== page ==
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In the early ’80s, I would bike to the corner store without a helmet to pick up a pack of Garbage Pail Kids trading cards, as well as a pack of smokes for my grandmother. All before I was 10-years-old. Now I guess I could send my kids to the mega grocery store on hoverboards to pick up Shopkins and vape refills.

A lot has been said about the differences between the childhood we moms and dads had versus the childhoods our children are experiencing. Look, there aren’t Jarts (yard darts, you know, mini javelins for kids) any longer, and that’s a species-safeguarding kind of a decision. But there also aren’t roving gangs on pedal bikes who ride to get around, not for exercise, and are on the way to their secret hideout in the woods. We had access to matches. We had kitchen knives and tried to whittle sticks into weapons. It was basically Lord of the Flies, but with more fluffernutter sandwiches. It’s not the same when a cluster of kids on electric scooters putter toward the park in your planned community. Not even if they have steak knives in their back pockets. 

In honor of the way it was, let’s pour some Tang for our fallen childhood heroes (Pogo Ball, never forget) and talk about our childhood summers back in the ’80s versus the reality of our children’s summers now…

1. I had to be home when the street lights came on. They have to be home when the alarm on their iPods and iPhones goes off.

2. I had to call when I arrived at my friend’s house. They have to have their friend’s mom text me when they get there. 

3. I had to use hand signals when biking. You know, to indicate that I was turning or stopping. They have to wear helmets, knee pads, wrist guards, reflective vests, and bubble wrap when they bike or skate or walk kind of fast, to indicate that their mother is aware of societal and safety norms and wouldn’t think of letting her kid out of the house without the appropriate gear. 

4. I was allowed to watch TV, so long as I didn’t sit too close to the screen. They are allowed to watch videos on their tablets, so long as they don’t sit too close. To me. 

5. I could swim if I wore plastic water wings and didn’t mind having 84 percent of the skin on my biceps and triceps rubbed off while forcing them onto my upper arms. My kids can swim if they wear puddle jumpers, the 5-point harness equivalent of water wings, and don’t mind my pinching the skin on their backs when I snap the things on them.

6. I had unfettered access to Doritos and Klondike Bars. My kids have unfettered access to Baked Cheetos and Skinny Bear Klondike Bars. 

7. I had a backyard trampoline. My friends and I weren’t afraid to risk bone fractures when we bounced wildly over the side. It’s possible we actually tried to dislocate our shoulders, because we’d seen enough TV shows to know that all you needed to do was pop that sucker back into place and go about your business. Today’s kids have indoor trampoline parks and aren’t afraid to bounce wildly off the walls, proof that dislocations are still alive and well for America’s youth.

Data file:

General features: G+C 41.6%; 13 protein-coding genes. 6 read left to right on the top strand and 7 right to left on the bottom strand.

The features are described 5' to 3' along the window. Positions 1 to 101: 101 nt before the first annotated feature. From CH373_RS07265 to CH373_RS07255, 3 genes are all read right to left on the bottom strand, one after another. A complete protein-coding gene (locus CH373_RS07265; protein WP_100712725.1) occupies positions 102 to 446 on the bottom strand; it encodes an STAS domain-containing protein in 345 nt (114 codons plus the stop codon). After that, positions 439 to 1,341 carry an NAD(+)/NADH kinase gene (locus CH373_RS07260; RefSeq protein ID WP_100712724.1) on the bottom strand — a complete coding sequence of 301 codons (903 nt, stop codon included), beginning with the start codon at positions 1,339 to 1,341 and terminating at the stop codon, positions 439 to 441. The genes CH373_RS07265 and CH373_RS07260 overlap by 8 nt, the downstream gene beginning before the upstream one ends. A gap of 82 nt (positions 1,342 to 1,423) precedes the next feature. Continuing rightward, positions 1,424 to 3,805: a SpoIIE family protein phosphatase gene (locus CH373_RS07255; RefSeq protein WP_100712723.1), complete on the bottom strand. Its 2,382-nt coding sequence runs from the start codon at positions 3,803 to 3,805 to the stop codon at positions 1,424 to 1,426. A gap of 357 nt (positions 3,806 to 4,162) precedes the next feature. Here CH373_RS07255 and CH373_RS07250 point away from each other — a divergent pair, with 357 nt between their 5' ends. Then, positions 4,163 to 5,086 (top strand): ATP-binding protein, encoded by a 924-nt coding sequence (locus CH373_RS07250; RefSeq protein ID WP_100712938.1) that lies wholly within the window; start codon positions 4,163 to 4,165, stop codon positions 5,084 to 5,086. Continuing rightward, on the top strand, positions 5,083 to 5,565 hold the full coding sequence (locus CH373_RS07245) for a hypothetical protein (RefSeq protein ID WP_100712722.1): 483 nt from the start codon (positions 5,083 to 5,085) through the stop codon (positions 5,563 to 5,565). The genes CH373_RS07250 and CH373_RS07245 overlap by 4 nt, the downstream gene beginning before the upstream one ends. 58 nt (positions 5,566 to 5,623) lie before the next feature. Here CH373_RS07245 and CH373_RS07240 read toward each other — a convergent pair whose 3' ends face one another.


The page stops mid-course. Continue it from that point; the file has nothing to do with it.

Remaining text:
8. I had day camp where we made lanyards with stretchy, plastic lanyard string. They have day camps where they make Rainbow Loom bracelets with stretchy, rubbery circles. 

9. I wore jelly shoes. They wear Crocs. Just a whole new version of the same old ugly.

10. I tried to get a base tan. And my mother wanted that, so I wouldn’t burn for the rest of the summer. They get broad-spectrum sunblock until I forget to lather it on one day and they burn anyway and screw it, I can’t be responsible for every weird mole they have to have checked in their thirties.

11. I had chewable aspirin. You know, for all of those scrapes and bruises that I got from living like a feral animal for three months. And if we didn’t have chewables, my mom crushed the pills in a spoonful of orange juice. My kids get fruity liquid Tylenol in a little cup and OMG I think our moms invented liquid children’s pain killers.  

12. I had a 35mm camera with which I snapped 50,000 pictures of “blurry squirrel.” They have my old iPhone with which they take selfies. 5 million of them.

13. I played Manhunt. That meant running around the neighborhood after dark and scaring the crap out of each other. Now they play Minecraft, which means they run around a virtual world after dark and let the zombies scare the crap out of them.

14. I had drink mix that my mom poured into a gallon-sized pitcher and mixed with tap water everyday. Okay, kids today also have that, but with filtered water because this isn’t 1984 and we don’t have to drink tap water like cave people.

15. I had mosquito bites that only caused itchiness or malaria. These kids have West Nile, Zika, and itchness/malaria. 

16. I caught fireflies in old mayo jars. They catch them in hip, colored mason jars.

17. I played stickball in the street. They play on highly organized summer travel teams.

18. I had reality. And that reality was that my mother did not want to see me in the house between sunup and sundown from June through August. After all, she had just mopped the floors with a sponge mop. They have virtual reality, and that reality is that I don’t want to see or hear from them while they are in the basement from sunup until sundown, June through August. After all, I just mopped the floors with a Swiffer WetJet.

Yes, the more things change, the more they stay the same, except for Jarts which are actually still available, but without the 6 inches of steel-tipped death shiv. 

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Photo: Getty